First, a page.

The myriad and rapidly evolving impacts of COVID-19 are being felt throughout the globe, and have been since it first emerged in China at the end of 2019. As we take measures to protect against the public health issues that Coronavirus poses, its outbreak has already led to significant economic disruption – in the healthcare system, employment, politics and the economy.
Contractual commitments are being scrutinised and ‘force majeure’ is becoming a hot topic.
Force majeure – what does it mean?
Force majeure is a legal concept derived from French law and means ‘superior force.’ It is a common clause found in commercial contracts which:
- excuses parties to a contract from performing their obligations under the contract; and/or
- allows a party to suspend their obligations under the contract, due to unforeseen difficulties out of their control or foreseen problems that are likely to occur, but the nature or extent cannot be foreseen.
Natural disasters, wars, riots, revolutions, explosions, strikes, and government actions can all be force majeure events.
So is the Coronavirus an unforeseen event?
It is not a certainty that the outbreak of coronavirus, or the resulting government restrictions, will be regarded as a force majeure. This is still very much up for debate. Whilst recent past has seen many epidemics in the form of various flu outbreaks which have not been defined as such, few would dispute the fact that Coronavirus has triggered panic, lockdowns and disruption on a scale incomparable its predecessors. Pair this with the WHO’s declaration that this outbreak is a global health emergency and the description of it as a pandemic, the courts may be likely to judge this event as “unforeseeable”.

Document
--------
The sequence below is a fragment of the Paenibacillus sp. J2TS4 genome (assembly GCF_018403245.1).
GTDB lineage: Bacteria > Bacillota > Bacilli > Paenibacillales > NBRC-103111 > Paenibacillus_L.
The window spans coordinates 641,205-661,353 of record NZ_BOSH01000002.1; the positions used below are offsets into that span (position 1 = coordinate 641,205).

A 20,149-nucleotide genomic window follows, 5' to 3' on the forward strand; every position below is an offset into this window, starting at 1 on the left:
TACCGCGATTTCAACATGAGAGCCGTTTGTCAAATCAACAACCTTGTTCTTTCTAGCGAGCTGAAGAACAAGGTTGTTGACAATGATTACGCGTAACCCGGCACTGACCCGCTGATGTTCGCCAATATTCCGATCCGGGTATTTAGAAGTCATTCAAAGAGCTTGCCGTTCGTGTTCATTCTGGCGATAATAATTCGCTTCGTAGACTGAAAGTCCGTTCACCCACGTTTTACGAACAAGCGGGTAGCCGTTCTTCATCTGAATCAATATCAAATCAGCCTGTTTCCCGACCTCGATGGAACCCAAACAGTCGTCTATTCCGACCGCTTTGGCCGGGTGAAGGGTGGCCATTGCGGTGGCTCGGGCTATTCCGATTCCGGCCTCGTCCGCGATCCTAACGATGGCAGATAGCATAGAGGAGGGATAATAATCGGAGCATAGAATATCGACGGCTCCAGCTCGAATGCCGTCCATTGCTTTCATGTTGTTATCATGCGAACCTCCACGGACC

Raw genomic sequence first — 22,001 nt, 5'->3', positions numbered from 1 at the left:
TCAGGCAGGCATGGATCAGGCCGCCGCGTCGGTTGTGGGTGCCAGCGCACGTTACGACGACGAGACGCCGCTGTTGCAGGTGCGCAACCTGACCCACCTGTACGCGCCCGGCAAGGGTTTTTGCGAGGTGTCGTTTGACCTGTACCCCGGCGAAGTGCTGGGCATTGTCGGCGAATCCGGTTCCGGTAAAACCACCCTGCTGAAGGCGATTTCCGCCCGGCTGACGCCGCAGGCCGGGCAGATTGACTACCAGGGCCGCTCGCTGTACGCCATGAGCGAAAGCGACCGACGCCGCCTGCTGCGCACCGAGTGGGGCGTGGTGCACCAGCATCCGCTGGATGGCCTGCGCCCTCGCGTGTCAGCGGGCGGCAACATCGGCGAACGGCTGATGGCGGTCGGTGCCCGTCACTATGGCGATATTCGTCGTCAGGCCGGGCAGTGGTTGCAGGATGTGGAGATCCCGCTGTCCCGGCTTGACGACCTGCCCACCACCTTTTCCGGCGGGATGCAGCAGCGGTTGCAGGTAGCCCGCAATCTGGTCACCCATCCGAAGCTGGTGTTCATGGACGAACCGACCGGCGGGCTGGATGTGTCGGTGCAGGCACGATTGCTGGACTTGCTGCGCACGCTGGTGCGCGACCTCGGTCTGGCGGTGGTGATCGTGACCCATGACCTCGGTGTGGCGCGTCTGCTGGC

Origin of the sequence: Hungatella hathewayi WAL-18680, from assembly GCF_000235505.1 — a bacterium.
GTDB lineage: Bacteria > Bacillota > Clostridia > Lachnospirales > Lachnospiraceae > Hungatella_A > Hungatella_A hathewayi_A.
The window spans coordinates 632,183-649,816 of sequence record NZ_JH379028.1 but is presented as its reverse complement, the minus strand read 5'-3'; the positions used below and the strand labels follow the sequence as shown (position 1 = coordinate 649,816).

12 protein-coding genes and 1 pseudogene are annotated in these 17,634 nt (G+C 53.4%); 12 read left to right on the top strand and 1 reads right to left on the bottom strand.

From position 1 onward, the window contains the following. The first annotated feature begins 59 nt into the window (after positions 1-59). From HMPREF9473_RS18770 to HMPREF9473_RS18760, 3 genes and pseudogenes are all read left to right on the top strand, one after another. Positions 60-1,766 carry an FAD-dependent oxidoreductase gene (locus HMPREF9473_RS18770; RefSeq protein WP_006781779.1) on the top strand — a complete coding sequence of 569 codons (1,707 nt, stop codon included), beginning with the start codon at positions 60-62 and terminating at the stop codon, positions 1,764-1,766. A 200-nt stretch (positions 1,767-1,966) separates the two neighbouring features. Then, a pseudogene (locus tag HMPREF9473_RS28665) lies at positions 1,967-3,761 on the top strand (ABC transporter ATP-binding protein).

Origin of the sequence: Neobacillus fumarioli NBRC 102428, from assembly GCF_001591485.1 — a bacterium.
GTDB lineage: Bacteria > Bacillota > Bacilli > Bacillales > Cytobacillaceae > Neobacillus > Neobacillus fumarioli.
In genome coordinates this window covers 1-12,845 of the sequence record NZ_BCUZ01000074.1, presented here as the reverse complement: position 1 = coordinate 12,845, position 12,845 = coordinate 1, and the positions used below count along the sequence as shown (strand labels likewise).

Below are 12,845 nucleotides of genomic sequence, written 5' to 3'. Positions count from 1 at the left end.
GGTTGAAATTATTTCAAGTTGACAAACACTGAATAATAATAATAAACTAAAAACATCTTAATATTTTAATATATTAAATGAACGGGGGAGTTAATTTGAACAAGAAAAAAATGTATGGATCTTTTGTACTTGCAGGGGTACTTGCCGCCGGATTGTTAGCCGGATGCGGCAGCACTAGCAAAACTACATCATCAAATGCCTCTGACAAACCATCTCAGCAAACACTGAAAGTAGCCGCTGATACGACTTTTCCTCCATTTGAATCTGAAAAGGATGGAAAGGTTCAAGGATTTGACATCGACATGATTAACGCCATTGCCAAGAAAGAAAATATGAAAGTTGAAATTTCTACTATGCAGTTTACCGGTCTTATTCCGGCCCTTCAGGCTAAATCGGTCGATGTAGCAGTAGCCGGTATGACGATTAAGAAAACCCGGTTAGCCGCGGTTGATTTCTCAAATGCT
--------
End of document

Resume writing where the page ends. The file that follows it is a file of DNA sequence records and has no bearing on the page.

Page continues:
Further supporting this argument, the China Council for the Promotion of International Trade has offered to provide force majeure certificates to businesses who apply and can prove that they have been unable to fulfil their contractual obligations due to the outbreak. These certificates, although not binding on the courts or on the contracting parties, would go a long way, both in court and in negotiations with the other party, to successfully invoke a force majeure clause.
What if there is no contract in place?
Although we would strongly advise that parties seek legal advice and draw up written contracts when transacting with one another, we do understand that deadlines, arrangements and other pressures mean that on occasion this is not practical or possible.
If you have a short-form contract which doesn’t include force majeure protection, or you have a simple oral contract, and you are unable to fulfil any contractual obligations because of the outbreak, the English law doctrine of frustration may be of assistance.
Where a party cannot fulfil its contractual obligations because of the Coronavirus outbreak, in the absence of a force majeure provision, the contract is said to be “frustrated”, i.e. it cannot operate. This can deliver a similar outcome to the force majeure clause.
Given the current uncertainty and global reach of the outbreak, what should you be doing?
- A review of all contracts connected to any of the industries or countries affected by the Coronavirus should be undertaken to ensure that the contract includes a force majeure clause. As set out above, force majeure is not a legal presumption.
- Ensure a detailed evaluation of the force majeure clause is undertaken.
- Adherence to any notification requirements or obligations under the contract is very important.
- Assess what measures, if any, can be undertaken to mitigate the effects of the event.
We have extensive experience of reviewing and advising corporate and commercial contracts and welcome a telephone call or email query , in particular, if you are feeling the impact of Coronavirus and have any uncertainty as to your legal obligations within any contract.
Please contact Roger Margand Corporate & Commercial team (E: firstname.lastname@example.org T: 01603 677025) for more information.